It sometimes happens that one of my columns will spark lots of questions from readers, as was the case with a past column on dryer venting.
Judging from the questions I’ve received, there’s apparently a lot of confusion and misconceptions about the subject of dryer venting, and a lot of people are struggling with misinformation that they’ve been gathering from friends, the Internet or other sources.
So it seemed like a good time to revisit this topic, and clear up a few misconceptions:
Misconception No. 1: It’s OK to vent the dryer directly into the house, so that the air can be used as either a source of humidity or a source of heat.
Definitely NOT! As the clothes dry, moisture is being removed and vented out of the dryer, which is why it’s so important that clothes dryers be vented all the way to the outside of the house. If not, you’ll be pumping a tremendous amount of warm, moist air directly into your home, which is a perfect recipe for creating mold growth, as well as potentially doing a lot of structural damage. That air also carries with it a lot of fine lint particles. That’s not something you want to be breathing, and in high-enough concentrations the lint is highly flammable.
Misconception No. 2: For dryers that are located in a place where venting to the outside is difficult, it’s OK to simply vent the dryer into a container of water.
Nope. When a dryer is in operation, it’s removing moisture and lint and venting it to the outside. The only reason that people vent dryers into water is to contain the lint so it doesn’t fly around. But that does nothing to solve the problem of getting the moisture out of the house; in fact, pushing moist air into a bucket of water simply makes the problem worse.
Misconception No. 3: Putting an exhaust fan into the dryer vent pipe will boost the dryer’s performance, especially over long distances.
When the duct has a long way to go from the dryer to the exterior wall, a booster fan is actually a good idea. It can help improve the flow of the air so that it doesn’t get bogged down and deposit wet lint in the ducts, which can clog the inside of the pipe. However, you need to use a booster fan that’s specifically designed for dryer ducts; moisture and lint will quickly ruin a conventional exhaust fan.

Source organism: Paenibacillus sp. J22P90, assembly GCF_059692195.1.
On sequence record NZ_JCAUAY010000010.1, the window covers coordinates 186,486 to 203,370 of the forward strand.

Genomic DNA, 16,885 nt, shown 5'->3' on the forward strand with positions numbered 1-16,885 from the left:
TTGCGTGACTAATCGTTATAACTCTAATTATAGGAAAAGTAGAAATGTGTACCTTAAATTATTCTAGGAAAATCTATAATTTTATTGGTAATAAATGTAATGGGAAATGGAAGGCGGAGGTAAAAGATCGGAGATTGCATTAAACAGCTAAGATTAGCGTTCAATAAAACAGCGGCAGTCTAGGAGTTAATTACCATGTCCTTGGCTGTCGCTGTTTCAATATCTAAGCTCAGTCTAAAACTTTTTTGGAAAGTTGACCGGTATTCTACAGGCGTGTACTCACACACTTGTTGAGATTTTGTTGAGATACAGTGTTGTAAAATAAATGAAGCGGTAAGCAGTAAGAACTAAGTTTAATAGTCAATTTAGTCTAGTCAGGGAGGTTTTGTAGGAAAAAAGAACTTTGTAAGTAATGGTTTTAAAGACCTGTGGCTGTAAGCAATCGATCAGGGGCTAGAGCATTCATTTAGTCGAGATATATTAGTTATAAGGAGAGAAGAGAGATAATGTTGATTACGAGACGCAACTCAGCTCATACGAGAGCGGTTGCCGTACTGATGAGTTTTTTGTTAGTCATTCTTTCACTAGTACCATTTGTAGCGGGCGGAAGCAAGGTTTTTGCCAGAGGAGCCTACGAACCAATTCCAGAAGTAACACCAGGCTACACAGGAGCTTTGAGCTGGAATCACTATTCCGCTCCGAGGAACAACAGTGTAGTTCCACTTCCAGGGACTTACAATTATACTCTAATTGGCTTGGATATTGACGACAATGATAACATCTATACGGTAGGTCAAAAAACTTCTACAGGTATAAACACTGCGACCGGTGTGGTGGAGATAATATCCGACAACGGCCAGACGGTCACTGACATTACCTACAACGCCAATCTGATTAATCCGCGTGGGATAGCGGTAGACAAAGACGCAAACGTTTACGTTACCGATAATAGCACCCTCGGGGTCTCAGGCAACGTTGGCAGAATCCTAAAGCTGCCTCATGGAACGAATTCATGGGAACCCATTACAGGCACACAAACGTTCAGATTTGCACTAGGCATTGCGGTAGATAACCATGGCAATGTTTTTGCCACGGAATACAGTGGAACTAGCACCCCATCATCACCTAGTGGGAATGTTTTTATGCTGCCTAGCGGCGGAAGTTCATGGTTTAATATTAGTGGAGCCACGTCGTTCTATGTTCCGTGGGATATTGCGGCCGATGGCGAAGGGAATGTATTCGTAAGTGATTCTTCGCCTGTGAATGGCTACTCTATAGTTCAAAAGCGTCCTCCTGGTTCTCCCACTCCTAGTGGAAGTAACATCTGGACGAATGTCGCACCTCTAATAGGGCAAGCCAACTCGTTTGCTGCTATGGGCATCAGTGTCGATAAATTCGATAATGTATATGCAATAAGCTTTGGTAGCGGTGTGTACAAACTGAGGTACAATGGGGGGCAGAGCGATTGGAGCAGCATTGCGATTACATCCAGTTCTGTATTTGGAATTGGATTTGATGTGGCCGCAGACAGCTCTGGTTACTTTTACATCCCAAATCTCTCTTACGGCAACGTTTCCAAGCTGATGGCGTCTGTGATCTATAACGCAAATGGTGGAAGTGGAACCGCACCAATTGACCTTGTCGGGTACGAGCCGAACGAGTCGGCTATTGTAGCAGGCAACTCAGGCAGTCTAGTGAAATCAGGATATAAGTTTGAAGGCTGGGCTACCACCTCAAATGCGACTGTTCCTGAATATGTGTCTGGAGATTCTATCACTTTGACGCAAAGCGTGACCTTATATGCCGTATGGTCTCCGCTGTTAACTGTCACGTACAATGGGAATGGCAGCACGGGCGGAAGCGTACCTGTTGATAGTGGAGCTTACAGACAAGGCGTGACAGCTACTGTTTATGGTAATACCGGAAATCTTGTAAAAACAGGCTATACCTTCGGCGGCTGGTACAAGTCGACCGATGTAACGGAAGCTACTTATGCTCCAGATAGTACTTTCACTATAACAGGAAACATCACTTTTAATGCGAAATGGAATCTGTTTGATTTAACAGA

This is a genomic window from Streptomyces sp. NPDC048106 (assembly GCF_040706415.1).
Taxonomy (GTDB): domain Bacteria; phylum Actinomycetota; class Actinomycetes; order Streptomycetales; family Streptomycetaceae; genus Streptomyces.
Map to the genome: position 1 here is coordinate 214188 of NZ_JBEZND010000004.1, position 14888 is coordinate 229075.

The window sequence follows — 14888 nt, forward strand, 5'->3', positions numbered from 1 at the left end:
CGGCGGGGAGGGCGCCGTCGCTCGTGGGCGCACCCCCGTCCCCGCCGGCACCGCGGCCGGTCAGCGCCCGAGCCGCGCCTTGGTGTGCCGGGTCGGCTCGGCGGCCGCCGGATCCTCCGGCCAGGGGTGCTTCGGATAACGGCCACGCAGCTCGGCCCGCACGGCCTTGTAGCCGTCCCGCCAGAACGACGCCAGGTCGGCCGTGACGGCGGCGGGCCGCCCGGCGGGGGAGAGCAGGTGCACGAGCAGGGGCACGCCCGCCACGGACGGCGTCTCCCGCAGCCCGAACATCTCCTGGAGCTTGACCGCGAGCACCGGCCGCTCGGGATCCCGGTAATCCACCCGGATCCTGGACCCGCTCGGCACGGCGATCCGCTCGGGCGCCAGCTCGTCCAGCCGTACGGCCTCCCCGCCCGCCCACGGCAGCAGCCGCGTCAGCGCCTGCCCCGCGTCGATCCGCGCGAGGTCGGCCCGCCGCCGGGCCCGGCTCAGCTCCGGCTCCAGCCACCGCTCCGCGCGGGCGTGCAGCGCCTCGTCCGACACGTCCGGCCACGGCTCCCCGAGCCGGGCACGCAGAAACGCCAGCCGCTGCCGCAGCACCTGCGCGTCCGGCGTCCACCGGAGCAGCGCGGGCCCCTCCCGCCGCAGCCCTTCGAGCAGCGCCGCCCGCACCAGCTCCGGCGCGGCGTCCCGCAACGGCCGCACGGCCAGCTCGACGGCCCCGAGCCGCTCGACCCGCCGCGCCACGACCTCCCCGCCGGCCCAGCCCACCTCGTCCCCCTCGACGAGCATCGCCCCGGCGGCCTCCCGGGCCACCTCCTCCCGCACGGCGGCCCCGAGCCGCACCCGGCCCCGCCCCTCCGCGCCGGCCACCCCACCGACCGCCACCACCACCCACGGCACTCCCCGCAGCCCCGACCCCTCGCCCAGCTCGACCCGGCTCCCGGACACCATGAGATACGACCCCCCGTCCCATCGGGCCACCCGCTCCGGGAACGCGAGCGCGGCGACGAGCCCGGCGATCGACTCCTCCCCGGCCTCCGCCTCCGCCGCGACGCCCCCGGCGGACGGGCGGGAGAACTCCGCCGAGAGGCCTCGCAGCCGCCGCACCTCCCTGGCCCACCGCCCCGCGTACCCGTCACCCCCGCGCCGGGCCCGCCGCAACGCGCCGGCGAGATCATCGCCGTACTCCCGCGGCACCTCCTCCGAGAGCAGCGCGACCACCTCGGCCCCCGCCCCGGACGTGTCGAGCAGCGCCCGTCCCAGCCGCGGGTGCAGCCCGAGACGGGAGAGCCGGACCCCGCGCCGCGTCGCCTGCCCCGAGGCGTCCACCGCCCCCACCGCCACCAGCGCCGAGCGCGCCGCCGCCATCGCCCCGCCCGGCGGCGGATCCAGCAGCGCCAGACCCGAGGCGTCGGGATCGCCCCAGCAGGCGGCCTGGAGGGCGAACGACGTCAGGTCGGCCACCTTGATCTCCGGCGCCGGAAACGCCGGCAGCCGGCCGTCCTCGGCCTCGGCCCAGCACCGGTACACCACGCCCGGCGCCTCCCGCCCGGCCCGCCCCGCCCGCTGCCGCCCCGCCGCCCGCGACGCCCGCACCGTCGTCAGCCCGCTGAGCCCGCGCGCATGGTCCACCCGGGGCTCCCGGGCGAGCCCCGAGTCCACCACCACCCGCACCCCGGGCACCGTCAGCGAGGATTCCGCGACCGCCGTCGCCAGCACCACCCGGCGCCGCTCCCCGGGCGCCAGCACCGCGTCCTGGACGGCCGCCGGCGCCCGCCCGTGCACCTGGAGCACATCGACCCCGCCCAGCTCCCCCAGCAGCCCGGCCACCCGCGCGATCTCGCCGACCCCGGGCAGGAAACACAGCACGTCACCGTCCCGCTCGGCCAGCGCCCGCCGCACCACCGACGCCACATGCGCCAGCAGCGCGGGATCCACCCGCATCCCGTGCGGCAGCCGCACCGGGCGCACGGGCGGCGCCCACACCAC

Misconception No. 4: If it’s really difficult to find a way to vent the dryer to the outside, an acceptable alternative is to vent it directly into the crawl space.
DO NOT vent a dryer directly into a crawl space or basement. I know I’m being repetitious, but I received so many similar questions about this that it obviously bears repeating. You’ll be pumping a lot of warm, moist air under the house that can cause both mold and structural issues, and you’ll also be letting all the lint accumulate, which is a definite fire hazard!
Misconception No. 5: It’s OK to use that white, corrugated plastic, flex hose to vent the dryer.
I wish I could tell you yes, because I know how easy that stuff is to use. But the answer is no. The white plastic flex duct has lots of problems. Wet lint accumulates in all the little folds, and can’t be removed through normal cleaning. The plastic has virtually no structural strength, so as the wet lint accumulates, the duct sags more and more, which allows more and more lint to accumulate in a vicious cycle. Over time, the duct simply fills up, less and less air can pass through it, your clothes take longer to dry, and eventually your dryer overloads and burns out — or worse yet, a house fire starts.
For dryer venting, use 4-inch smooth wall aluminum pipe. Where changes of direction are required, use 4-inch aluminum elbows. Hang the pipe from the floor joists — don’t let it drape on the ground.
Misconception No. 6: Dryer vents don’t need to be insulated.
If the duct is in a heated space, such as the inside of the house or in a finished basement, then no, it doesn’t need to be insulated. But if it’s running through a crawl space, unheated basement, attic or other unconditioned space where there’s the potential for freezing, then it does need to be insulated. Insulation helps prevent the moisture in the exhaust air from freezing inside the pipe, which would later lead to condensation and potential moisture problems when the pipe warms up and the ice melts.
Misconception No. 7: Dryer vents don’t need cleaning.
Your dryer only has the power to push that heavy, wet lint so far, so it’s inevitable that some of it is going remain behind in the vent pipe. As I mentioned before, a buildup of lint in the vent reduces the air flow and affects your dryer’s performance, so it should be professionally cleaned out periodically. How often is a matter of how much use your dryer gets. Large families that do lots of laundry should consider having it cleaned every six months, while someone living alone and doing laundry once a week or so might need to have it done only once in three or four years.